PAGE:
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Important- Basic Banking Awareness Questions

 1. MICR code consists of how many digits?
Ans: 9 digits.
(First three digits denotes city, next three digits representing the bank and the last three digits representing the bank branch)
2. What is the minimum limit in RTGS system?
Ans: 2 lakhs (there is no upper limit in RTGS)
3. What is full form of CTS?
Ans: Cheque Truncation System
4. Under which service, customers may access their bank account and perform basic transactions from any of the member branch offices.
Ans: Core Banking Solution (CBS)
5. Exchange of cash flow in different currency is known as:
Ans: Currency Swap
6. Assets or loans which stop performing after 90 days is known as:
Ans: Non Performing Asset (NPA)
7. Who controls the Monetary Policy in India?
Ans: RBI (Reserve Bank of India) 8. Which card is issued by NPCI (National Payments Corporation of India)?
Ans: RuPay Card
9. Definition of Current Account deficit:
Ans: A measurement of a country's trade in which the value of goods and services it imports exceeds the value of goods and services it exports.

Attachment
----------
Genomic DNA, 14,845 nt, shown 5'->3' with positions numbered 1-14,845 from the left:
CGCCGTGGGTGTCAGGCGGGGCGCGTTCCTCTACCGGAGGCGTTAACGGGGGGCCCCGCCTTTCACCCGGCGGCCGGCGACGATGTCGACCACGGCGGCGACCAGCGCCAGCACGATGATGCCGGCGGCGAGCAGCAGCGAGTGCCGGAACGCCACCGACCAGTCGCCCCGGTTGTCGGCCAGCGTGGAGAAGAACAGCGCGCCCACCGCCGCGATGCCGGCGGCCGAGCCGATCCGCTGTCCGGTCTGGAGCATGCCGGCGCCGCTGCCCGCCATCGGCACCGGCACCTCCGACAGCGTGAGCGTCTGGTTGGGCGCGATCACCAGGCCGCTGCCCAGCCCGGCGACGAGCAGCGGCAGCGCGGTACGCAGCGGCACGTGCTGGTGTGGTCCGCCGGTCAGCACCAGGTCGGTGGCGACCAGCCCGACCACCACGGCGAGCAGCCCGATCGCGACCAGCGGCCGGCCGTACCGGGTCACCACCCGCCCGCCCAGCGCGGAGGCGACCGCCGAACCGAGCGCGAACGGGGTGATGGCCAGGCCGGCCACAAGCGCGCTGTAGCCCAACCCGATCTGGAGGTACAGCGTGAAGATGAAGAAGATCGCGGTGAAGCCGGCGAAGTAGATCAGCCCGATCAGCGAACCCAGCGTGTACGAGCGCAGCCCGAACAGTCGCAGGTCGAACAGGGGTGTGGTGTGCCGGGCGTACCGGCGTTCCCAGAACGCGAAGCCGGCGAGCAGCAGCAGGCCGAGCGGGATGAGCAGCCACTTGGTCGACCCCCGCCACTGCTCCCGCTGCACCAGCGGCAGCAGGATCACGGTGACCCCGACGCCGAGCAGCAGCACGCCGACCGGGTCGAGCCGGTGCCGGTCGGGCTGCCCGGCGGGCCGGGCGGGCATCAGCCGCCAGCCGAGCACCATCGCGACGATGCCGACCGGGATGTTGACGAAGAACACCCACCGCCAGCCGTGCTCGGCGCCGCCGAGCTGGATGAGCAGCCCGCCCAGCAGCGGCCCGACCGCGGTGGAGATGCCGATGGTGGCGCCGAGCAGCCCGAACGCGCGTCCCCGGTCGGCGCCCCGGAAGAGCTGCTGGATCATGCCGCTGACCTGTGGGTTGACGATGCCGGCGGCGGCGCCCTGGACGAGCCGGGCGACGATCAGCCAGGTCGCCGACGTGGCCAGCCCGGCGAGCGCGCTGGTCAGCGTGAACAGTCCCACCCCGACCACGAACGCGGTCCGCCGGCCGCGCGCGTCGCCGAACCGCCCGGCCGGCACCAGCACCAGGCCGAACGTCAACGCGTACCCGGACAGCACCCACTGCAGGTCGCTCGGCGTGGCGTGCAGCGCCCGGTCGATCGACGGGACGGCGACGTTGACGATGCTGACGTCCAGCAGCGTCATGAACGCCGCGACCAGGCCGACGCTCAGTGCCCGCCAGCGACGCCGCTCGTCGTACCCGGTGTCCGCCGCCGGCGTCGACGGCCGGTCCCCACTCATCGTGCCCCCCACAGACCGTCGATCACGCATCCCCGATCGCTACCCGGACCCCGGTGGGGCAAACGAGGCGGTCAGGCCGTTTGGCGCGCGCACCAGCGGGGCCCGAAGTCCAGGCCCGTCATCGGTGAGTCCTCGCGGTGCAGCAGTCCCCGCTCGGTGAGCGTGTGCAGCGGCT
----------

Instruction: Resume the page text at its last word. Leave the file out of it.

10. Full form IFSC –
Ans: Indian Financial System Code
11. Commercial paper can be issued for a maximum period of:
Ans: 365 days or 1 year.
12. The Mutual funds in India follow accounting standards laid by:
Ans: SEBI (Securities and Exchange Board of India)
13. Minimum amount for Certificate of Deposit has been fixed at:
Ans: Rs. 1 Lakh
14. AML is a term mainly used in the financial and legal industries. Expand the term AML:
Ans: Anti Money Laundering
15. PIN is a number allocated to an individual and used to validate electronic transactions. Expand PIN:
Ans: Personal Identification Number
16. What is Repo rate?
Ans: It is the rate is the rate at which RBI lends money to the commercial banks.
17. What is Stale Cheque?
Ans: A cheque which is presented to a bank after 3 months from date of issue is considered as stale cheque and will often not be honored for cash or deposit at a bank.
18. What is Bancassurance?
Ans: The selling of life assurance and other insurance products and services by banking institutions.
19. The objective of KYC guidelines is to prevent banks from being used, intentionally or unintentionally, by criminal elements for money laundering or terrorist financing activities. What is the full form of KYC?
Ans: Know Your Customer (KYC)
20. Know Your Customer (KYC) guidelines are issued under:
Ans: Section 35A of the Banking Regulation Act, 1949
21. In BSBDA (Basic Savings Bank Deposit Account) the credits in a financial year does not exceed rupees:
Ans: Rs. 1 lakh
22. In BSBDA (Basic Savings Bank Deposit Account) the balance at any point of time does not exceed rupees: